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Reprinted with permission from Alternet

The United States trails many other developed countries when it comes to life expectancy, but how long one lives can have a lot to do with where that person lives in the U.S. and how conservative its policies are. And Michael Hobbes, in an article for HuffPost, discusses the connection between GOP policies and shorter life expectancy and a new study showing how destructive those policies can be.

"In 2014," Hobbes notes, "American life expectancy fell backward for the first time in 21 years. U.S. lifespans slid lower for another three years straight before barely ticking upward in 2018."


This month, the Milbank Quarterly published a study that breaks down the connection between where Americans live and how long they live.

"Conservative policies, the researchers found, are the driving force behind America's declining lifespans," Hobbes observes.

According to Jennifer Karas Montez, a sociologist at Syracuse University and the study's lead author, "Across a huge range of issues, the more liberal version of state policies predicts longer life expectancy, and the conservative version predicts shorter life expectancy."

Hobbes explains that the study published in Milbank Quarterly "illuminates the choice before Americans in the 2020 election. While the Republican Party has declined to release a national policy platform for the next four years, the GOP currently holds 29 state legislatures and 26 governorships and has spent decades enacting its preferred policies in conservative states. Over the last decade, a growing body of research has found that these policies are negatively affecting the health of constituents."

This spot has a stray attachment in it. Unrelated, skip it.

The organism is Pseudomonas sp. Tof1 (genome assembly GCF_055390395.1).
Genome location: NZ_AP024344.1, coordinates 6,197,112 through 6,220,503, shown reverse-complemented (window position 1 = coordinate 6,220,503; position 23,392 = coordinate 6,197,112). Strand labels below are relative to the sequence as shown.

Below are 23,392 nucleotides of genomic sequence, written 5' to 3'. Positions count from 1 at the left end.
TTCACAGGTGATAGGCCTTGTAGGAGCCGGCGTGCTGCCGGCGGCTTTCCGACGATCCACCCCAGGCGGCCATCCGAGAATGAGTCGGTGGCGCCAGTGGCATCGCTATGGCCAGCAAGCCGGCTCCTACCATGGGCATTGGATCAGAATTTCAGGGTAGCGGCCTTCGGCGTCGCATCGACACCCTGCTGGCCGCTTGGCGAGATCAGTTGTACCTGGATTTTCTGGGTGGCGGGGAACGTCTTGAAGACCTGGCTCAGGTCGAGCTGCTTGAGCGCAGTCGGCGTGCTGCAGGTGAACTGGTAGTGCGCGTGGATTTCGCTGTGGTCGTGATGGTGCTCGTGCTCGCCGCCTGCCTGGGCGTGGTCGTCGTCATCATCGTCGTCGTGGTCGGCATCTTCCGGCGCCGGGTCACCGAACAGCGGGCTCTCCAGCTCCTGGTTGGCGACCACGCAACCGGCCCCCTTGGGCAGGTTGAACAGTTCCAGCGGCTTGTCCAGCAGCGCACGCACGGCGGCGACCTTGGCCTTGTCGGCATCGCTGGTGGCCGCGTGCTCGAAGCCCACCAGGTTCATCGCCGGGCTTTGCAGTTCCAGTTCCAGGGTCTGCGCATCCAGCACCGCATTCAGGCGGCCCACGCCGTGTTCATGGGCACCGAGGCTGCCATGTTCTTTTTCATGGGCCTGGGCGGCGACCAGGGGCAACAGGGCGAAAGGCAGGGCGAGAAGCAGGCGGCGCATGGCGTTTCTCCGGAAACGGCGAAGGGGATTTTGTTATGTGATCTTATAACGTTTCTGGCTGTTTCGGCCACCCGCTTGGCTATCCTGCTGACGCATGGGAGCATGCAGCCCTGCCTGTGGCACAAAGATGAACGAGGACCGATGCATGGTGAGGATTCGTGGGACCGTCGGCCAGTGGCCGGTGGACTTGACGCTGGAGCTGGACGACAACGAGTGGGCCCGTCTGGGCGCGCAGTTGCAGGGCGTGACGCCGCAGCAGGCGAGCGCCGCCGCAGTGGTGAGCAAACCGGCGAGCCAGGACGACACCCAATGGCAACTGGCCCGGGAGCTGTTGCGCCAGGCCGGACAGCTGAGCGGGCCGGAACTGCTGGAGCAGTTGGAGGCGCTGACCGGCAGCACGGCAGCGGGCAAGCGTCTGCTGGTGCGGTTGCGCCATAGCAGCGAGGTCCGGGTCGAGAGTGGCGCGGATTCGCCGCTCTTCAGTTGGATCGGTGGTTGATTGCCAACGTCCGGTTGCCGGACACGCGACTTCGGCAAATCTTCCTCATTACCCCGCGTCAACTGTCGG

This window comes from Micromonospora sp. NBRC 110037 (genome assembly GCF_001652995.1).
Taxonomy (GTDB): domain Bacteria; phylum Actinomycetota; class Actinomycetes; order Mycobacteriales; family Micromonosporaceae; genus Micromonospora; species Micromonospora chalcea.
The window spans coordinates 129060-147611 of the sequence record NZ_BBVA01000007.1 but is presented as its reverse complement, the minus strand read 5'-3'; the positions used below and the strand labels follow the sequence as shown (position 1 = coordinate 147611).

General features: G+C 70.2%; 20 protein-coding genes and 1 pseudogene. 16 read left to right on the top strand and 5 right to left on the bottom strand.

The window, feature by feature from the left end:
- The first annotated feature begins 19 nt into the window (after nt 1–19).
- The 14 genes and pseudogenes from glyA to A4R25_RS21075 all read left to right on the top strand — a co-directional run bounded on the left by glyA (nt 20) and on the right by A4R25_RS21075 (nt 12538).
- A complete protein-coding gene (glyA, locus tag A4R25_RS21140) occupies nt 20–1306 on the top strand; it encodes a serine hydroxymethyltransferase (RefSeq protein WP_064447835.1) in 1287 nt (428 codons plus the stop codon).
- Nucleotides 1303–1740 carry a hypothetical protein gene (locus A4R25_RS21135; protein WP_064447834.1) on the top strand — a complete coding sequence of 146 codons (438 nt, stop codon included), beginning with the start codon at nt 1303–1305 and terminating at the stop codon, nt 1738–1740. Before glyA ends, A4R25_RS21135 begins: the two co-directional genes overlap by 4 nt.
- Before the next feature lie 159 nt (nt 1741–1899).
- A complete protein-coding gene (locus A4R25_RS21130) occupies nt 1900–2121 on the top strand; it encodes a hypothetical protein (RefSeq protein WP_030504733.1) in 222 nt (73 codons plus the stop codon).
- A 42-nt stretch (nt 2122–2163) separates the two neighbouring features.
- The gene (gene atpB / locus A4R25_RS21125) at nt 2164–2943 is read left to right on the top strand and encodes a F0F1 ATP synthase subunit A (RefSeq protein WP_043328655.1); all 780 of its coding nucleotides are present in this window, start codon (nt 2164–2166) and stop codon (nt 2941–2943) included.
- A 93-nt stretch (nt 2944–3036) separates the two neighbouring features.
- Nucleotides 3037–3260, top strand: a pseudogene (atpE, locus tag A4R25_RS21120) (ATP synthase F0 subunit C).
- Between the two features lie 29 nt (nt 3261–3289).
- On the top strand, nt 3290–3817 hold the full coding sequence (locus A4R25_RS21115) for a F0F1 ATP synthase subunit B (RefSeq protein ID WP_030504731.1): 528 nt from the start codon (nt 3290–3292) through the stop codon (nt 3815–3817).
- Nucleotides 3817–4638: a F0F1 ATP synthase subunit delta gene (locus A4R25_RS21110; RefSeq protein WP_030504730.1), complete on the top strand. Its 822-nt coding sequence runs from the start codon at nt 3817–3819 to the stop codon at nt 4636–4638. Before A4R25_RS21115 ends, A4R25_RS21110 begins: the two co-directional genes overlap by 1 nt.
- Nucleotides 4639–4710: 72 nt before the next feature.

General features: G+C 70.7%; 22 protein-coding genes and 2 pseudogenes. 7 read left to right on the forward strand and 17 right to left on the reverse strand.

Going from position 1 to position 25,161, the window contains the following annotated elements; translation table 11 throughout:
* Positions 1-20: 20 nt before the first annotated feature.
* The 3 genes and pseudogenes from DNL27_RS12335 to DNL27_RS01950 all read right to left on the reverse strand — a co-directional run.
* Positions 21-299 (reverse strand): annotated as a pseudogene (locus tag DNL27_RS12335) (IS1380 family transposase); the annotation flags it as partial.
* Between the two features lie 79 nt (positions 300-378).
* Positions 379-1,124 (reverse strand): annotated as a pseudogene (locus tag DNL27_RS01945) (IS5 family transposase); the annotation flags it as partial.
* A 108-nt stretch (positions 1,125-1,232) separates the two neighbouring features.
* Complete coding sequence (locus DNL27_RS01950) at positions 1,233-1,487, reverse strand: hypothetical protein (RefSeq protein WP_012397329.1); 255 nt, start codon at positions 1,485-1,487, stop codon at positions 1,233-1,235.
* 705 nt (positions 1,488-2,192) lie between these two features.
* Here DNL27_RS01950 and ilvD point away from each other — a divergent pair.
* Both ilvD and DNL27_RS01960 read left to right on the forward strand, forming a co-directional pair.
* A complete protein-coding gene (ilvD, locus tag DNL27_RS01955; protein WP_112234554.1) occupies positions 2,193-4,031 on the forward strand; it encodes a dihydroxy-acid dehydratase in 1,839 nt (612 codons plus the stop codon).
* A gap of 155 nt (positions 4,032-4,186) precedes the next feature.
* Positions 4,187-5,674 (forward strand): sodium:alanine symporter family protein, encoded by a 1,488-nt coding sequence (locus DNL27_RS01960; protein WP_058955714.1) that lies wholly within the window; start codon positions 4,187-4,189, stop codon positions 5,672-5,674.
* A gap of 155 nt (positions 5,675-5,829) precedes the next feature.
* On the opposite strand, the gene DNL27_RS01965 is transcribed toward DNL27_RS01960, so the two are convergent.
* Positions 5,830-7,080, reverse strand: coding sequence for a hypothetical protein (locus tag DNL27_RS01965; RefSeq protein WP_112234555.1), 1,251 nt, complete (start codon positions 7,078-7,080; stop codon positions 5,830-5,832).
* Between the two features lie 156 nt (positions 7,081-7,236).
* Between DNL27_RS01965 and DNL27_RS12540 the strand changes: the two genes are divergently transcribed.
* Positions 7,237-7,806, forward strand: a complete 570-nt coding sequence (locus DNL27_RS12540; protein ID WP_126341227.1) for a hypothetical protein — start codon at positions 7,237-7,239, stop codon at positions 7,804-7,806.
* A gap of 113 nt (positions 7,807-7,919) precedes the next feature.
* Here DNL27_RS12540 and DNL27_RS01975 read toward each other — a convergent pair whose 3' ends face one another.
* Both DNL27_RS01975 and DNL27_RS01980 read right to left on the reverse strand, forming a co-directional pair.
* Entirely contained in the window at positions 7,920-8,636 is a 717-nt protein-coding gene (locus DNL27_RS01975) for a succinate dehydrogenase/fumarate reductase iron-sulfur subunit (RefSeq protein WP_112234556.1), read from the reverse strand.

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Rep. Andrew Garbarino

Photo by Andrew Garbarino/ Twitter

Just 17 of the 44 newly sworn-in Republican members of Congress signed a letter on Wednesday congratulating President-elect Joe Biden and pledging to work with him to find common ground. But even most of these lawmakers who now urge unity voted to overturn his victory just two weeks ago.

In their letter, the "freshmen class" Republicans wrote that they "are hopeful that — despite our ideological differences — we may work together on behalf of the American people we are each so fortunate to serve." They cited COVID-19 relief, pre-existing conditions, infrastructure, antitrust enforcement, and the economy as potential areas for collaboration.

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